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J Am Coll Cardiol. 2015 Jul 21;66(3):221-228. doi: 10.1016/j.jacc.2015.05.024.

Revisiting Sex Equality With Transcatheter Aortic Valve Replacement Outcomes: A Collaborative, Patient-Level Meta-Analysis of 11,310 Patients.

Author information

1
Department of Cardiology, Générale de Santé, Institut Cardiovasculaire Paris - Hôpital Privé Jacques Cartier, Massy, France.
2
Department of Cardiology, Générale de Santé, Institut Cardiovasculaire Paris - Hôpital Privé Jacques Cartier, Massy, France. Electronic address: mc.morice@icps.com.fr.
3
Department of Cardiology, CHU de la Cavale Blanche, Brest, France.
4
Department of Cardiology, Columbia University Medical Center and New York Presbyterian Hospital, New York, New York.
5
Department of Cardiology, University of British Columbia, Vancouver, British Columbia, Canada.
6
Department of Cardiology, Quebec Heart and Lung Institute, Laval University, Quebec City, Quebec, Canada.
7
Department of Cardiology, Ferrarotto Hospital, University of Catania, and the ETNA Foundation, Catania, Italy.
8
Division of Cardiology, Città Della Salute e Della Scienza, University of Turin, Turin, Italy.
9
Division of Cardiology, Imperial College Healthcare NHS Trust, London, United Kingdom.
10
Department of Cardiology, Queen Elizabeth Hospital, University of Birmingham, Birmingham, United Kingdom.

Abstract

BACKGROUND:

There has been conflicting clinical evidence as to the influence of female sex on outcomes after transcatheter aortic valve replacement.

OBJECTIVES:

The aim of this study was to evaluate the impact of sex on early and late mortality and safety end points after transcatheter aortic valve replacement using a collaborative meta-analysis of patient-level data.

METHODS:

From the MEDLINE, Embase, and the Cochrane Library databases, data were obtained from 5 studies, and a database containing individual patient-level time-to-event data was generated from the registry of each selected study. The primary outcome of interest was all-cause mortality. The safety end point was the combined 30-day safety end points of major vascular complications, bleeding events, and stroke, as defined by the Valve Academic Research Consortium when available.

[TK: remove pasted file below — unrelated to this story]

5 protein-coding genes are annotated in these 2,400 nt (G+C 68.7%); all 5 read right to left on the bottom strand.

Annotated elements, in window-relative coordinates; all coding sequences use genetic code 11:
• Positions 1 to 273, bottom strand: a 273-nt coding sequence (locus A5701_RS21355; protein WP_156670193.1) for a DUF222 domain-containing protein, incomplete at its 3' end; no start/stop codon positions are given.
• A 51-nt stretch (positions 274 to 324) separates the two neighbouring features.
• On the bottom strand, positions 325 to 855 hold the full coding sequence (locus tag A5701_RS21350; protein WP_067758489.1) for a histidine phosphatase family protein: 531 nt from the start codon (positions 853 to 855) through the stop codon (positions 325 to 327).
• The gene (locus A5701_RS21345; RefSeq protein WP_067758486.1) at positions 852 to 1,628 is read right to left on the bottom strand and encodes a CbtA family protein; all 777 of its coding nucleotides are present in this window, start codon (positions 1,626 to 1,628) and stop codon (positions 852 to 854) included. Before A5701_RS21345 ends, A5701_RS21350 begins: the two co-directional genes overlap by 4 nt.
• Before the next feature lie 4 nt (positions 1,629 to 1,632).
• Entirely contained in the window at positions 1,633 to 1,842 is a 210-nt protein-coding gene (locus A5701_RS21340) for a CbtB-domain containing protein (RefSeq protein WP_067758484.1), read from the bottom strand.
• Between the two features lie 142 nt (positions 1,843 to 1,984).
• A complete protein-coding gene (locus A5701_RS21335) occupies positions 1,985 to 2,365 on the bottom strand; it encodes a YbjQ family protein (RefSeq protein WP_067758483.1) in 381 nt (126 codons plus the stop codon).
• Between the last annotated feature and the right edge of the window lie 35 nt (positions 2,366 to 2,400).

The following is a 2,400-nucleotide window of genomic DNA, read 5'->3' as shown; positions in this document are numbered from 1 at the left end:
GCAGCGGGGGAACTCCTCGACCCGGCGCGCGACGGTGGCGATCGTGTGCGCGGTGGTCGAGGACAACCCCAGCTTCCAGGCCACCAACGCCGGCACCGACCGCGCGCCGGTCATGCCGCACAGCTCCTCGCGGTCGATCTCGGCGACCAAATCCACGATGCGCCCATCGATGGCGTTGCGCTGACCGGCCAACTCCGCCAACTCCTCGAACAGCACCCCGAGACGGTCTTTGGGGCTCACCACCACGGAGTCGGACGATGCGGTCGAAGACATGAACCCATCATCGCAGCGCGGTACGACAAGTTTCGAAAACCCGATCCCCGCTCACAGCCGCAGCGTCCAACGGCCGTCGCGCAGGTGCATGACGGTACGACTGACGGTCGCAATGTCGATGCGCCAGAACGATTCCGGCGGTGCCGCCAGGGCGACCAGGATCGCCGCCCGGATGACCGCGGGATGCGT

RESULTS:

Five studies and their ongoing registry data, comprising 11,310 patients, were included. Women constituted 48.6% of the cohort and had fewer comorbidities than men. Women had a higher rate of major vascular complications (6.3% vs. 3.4%; p < 0.001), major bleeding events (10.5% vs. 8.5%; p = 0.003), and stroke (4.4% vs. 3.6%; p = 0.029) but a lower rate of significant aortic incompetence (grade ≥2; 19.4% vs. 24.5%; p < 0.001). There were no differences in procedural and 30-day mortality between women and men (2.6 % vs. 2.2% [p = 0.24] and 6.5% vs. 6.5% [p = 0.93], respectively), but female sex was independently associated with improved survival at median follow-up of 387 days (interquartile range: 192 to 730 days) from the index procedure (adjusted hazard ratio: 0.79; 95% confidence interval: 0.73 to 0.86; p = 0.001).

CONCLUSIONS:

Although women experience more bleeding events, as well as vascular and stroke complications, female sex is an independent predictor of late survival after transcatheter aortic valve replacement. This should be taken into account during patient selection for this procedure.

KEYWORDS:

aortic stenosis; gender; transcatheter aortic valve implantation; transcatheter aortic valve replacement

PMID:
26184614
DOI:
10.1016/j.jacc.2015.05.024
[Indexed for MEDLINE]
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